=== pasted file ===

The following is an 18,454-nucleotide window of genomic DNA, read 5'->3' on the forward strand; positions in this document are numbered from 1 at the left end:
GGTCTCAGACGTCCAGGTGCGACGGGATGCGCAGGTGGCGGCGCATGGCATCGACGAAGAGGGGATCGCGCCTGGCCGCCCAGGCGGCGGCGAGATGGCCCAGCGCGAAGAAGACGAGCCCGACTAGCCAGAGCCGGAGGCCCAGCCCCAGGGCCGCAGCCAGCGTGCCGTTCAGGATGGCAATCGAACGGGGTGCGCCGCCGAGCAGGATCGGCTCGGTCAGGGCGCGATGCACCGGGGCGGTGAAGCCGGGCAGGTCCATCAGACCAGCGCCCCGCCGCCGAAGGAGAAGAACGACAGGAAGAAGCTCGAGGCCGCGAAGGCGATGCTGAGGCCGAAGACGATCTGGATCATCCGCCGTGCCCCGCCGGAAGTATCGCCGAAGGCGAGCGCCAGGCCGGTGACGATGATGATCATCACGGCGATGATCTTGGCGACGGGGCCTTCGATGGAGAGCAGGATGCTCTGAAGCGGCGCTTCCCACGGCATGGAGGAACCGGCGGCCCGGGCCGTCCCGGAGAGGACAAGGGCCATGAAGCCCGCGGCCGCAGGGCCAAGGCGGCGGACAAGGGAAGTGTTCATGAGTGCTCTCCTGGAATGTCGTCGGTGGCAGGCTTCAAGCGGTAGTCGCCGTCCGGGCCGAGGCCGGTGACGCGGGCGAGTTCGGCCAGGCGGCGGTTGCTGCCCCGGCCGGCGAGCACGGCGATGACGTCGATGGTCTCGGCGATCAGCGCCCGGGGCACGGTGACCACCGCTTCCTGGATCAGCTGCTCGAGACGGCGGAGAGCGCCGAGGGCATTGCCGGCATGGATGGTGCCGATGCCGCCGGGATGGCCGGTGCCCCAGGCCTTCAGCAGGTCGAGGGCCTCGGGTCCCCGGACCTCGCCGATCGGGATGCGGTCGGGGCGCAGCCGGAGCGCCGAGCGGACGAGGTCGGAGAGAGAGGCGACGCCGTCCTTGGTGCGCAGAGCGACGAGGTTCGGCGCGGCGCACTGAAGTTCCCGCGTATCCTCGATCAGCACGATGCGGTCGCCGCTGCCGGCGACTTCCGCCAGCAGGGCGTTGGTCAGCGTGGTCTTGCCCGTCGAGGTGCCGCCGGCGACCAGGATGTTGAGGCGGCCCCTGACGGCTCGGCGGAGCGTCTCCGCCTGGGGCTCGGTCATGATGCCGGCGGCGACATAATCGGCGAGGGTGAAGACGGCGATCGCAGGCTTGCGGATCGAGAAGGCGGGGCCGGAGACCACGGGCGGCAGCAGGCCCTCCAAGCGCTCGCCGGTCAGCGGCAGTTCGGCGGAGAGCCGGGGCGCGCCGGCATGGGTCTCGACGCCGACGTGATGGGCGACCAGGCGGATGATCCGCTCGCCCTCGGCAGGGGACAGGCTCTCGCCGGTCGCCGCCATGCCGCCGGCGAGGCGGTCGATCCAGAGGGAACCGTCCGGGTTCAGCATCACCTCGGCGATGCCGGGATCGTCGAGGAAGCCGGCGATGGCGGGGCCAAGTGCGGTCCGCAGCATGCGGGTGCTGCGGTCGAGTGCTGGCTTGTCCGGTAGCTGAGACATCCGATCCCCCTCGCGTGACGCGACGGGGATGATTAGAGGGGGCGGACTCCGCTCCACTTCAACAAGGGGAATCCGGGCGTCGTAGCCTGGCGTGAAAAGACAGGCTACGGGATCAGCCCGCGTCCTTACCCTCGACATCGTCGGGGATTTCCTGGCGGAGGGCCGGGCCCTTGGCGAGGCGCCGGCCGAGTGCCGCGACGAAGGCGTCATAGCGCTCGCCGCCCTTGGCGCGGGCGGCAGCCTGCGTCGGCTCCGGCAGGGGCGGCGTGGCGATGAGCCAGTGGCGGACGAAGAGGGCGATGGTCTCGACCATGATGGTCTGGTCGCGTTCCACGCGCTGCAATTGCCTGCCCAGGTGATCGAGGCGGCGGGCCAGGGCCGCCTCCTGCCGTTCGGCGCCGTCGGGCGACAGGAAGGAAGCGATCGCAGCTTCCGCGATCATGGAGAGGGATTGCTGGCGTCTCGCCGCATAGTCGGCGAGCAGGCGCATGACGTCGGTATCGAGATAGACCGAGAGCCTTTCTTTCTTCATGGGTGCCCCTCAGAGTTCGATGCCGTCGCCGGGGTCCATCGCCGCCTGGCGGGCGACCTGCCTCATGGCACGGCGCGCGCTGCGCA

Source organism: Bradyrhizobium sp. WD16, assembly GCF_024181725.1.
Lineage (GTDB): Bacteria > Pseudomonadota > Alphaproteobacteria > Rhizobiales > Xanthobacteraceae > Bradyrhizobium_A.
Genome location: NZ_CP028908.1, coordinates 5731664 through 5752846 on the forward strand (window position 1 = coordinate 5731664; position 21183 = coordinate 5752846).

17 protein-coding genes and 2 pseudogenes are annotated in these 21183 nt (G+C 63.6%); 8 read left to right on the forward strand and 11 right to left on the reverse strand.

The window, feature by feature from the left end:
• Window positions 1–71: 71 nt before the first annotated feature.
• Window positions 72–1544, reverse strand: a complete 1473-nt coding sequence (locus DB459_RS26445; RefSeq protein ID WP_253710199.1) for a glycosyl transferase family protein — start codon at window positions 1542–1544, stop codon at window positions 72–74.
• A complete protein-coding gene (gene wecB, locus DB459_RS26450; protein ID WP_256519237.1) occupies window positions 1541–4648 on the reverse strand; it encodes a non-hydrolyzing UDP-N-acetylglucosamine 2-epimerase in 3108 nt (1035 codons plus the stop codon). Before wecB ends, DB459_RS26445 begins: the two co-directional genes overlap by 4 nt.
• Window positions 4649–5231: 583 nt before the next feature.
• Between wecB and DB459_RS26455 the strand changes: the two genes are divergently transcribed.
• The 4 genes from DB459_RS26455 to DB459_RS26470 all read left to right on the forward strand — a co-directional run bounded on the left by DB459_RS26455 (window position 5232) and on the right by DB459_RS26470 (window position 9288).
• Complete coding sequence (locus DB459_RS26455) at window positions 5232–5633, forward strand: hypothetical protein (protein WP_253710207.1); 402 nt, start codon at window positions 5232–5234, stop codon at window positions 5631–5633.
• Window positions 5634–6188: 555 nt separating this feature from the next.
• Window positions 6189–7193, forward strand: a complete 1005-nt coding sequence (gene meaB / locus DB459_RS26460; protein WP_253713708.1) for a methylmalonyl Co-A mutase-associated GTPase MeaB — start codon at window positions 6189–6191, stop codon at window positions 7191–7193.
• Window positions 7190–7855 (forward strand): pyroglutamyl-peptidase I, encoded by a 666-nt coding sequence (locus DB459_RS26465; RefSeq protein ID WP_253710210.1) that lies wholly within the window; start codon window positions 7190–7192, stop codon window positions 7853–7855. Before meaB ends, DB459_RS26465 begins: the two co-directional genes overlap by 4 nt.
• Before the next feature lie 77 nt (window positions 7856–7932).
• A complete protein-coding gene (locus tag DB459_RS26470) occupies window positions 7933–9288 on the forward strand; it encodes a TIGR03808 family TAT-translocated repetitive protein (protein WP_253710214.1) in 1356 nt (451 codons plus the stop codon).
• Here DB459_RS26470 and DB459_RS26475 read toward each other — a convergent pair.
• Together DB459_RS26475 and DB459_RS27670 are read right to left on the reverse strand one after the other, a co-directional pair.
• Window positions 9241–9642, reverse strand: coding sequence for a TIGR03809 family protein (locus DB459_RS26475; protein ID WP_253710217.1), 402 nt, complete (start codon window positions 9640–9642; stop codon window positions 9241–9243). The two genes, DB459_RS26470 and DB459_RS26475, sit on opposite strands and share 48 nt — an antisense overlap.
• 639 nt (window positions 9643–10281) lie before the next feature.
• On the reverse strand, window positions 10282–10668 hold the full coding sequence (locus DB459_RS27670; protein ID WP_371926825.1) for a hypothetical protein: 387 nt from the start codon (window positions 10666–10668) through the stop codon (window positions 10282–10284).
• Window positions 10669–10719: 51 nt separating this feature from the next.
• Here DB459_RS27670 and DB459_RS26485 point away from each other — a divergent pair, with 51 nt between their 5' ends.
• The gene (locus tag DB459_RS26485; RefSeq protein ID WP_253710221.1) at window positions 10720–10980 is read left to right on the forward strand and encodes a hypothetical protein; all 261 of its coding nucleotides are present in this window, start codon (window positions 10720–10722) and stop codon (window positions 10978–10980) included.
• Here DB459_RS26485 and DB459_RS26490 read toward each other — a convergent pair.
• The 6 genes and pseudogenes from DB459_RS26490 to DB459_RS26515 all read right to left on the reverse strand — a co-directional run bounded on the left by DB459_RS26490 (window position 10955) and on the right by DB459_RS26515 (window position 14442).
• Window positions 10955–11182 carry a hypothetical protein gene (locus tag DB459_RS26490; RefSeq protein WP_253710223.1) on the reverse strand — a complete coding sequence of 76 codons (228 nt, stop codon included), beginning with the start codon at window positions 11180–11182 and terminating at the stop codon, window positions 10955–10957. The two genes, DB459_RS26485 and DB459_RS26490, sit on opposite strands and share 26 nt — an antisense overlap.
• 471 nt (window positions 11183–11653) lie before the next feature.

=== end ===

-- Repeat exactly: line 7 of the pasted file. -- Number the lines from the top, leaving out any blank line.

The window, feature by feature from the left end: